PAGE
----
Lori Loughlin Speaks Out after Receiving 2-Month Prison Sentence: 'I Made an Awful Decision'

Lori Loughlin, 55, confessed to one count of conspiracy to commit wire and mail fraud

Lori Loughlin
Lori Loughlin. Photo: TheImageDirect.com

A contrite Lori Loughlin addressed the court on Friday as she was sentenced to two months in federal prison for her role in the high-profile college admissions cheating scandal.

"I made an awful decision," she told the judge after she was sentenced. "I went along with a plan to give my daughters an unfair advantage in the college admissions process. In doing so, I ignored my intuition and allowed myself to be swayed from my moral compass."

"I thought I was acting out of love for my children, but in reality it only undermined and diminished my daughters’ abilities and accomplishments," she continued.

Loughlin and her husband, fashion designer Mossimo Giannulli, were charged in 2019 with one count each of conspiracy to commit federal programs bribery, in addition to charges of money laundering conspiracy, conspiracy to commit mail and wire fraud and honest services mail and wire fraud.

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Mossimo Giannulli and Lori Loughlin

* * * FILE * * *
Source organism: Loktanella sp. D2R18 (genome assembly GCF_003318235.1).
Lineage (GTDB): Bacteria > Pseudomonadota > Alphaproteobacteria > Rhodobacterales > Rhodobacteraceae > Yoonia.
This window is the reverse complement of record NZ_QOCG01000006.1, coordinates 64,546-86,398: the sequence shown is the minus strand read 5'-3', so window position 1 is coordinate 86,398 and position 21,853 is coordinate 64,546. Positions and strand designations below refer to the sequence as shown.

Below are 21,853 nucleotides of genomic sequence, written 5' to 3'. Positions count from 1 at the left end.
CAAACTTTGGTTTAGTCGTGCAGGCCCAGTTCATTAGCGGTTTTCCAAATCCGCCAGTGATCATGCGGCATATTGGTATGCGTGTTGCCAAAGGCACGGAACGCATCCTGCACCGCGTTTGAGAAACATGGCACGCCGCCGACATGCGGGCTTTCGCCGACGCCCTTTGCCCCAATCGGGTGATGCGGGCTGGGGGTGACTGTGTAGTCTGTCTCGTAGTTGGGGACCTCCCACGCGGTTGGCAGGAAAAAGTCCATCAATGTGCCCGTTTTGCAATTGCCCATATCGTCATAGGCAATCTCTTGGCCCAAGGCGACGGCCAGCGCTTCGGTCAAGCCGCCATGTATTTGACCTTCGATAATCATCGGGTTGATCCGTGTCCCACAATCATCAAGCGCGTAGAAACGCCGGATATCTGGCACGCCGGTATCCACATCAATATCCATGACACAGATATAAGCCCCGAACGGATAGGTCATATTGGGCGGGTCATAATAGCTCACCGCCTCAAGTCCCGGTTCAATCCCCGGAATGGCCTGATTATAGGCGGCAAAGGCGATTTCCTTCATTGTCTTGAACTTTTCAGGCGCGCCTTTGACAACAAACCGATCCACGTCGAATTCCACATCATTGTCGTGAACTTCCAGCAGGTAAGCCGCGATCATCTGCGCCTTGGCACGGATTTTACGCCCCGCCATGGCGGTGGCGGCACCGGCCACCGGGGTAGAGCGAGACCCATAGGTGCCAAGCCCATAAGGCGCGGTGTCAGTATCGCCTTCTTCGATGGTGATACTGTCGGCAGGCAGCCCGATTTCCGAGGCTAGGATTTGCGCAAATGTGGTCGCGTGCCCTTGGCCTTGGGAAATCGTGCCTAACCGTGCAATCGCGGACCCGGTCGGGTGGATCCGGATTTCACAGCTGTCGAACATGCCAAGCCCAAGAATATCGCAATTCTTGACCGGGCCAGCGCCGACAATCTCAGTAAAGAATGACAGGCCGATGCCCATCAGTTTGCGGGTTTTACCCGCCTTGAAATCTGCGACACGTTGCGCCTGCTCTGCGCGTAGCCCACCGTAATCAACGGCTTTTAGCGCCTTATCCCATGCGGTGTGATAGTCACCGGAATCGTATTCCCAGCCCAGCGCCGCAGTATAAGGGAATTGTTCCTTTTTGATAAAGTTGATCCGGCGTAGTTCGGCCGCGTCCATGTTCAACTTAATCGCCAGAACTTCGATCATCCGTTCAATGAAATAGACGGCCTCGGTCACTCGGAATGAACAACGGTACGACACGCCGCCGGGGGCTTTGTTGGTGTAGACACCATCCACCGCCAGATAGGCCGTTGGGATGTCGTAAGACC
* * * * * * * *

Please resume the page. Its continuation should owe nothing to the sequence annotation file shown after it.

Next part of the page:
Mossimo Giannulli and Lori Loughlin. L. Cohen/WireImage

Both originally pleaded not guilty before eventually deciding to take a plea deal.

On May 22, Loughlin, 55, confessed to one count of conspiracy to commit wire and mail fraud, while Giannulli, 57, pleaded guilty to one count of conspiracy to commit wire and mail fraud and one count of honest services wire and mail fraud.

According to the criminal complaint against them, the actress and her husband were accused of paying $500,000 to Rick Singer and Key Worldwide Foundation to falsely designate their daughters Olivia Jade Giannulli, 20, and Isabella Rose Giannulli, 21, as recruits to the University of Southern California crew team, even though neither of them ever participated in the sport.

olivia jade court photos
Olivia Jade Giannulli.
bella giannulli court photos
Isabella Giannulli.

In addition to her jail time, she will serve 2 years of probation, pay a $150,000 fine and complete 150 hours of community service.

As she addressed the court, Loughlin acknowledged that her already-privileged children received additional help that was not available to other applicants.

"More broadly and more importantly, I now understand that my decision helped exacerbate existing inequalities in society, generally, and the higher education system, more specifically," she said.

"That realization weighs heavily on me and while I wish I could go back and do things differently, I can only take responsibility and move forward. I have great faith in God and I believe in redemption. And I will do everything in my power to redeem myself and use this experience as a catalyst to do good and give back for the rest of my life."

"Your Honor, I’m truly, deeply and profoundly sorry and I’m ready to accept the consequences and make amends," she concluded. "Thank you for your time."

It's unclear when Loughlin and Giannulli will report to prison.

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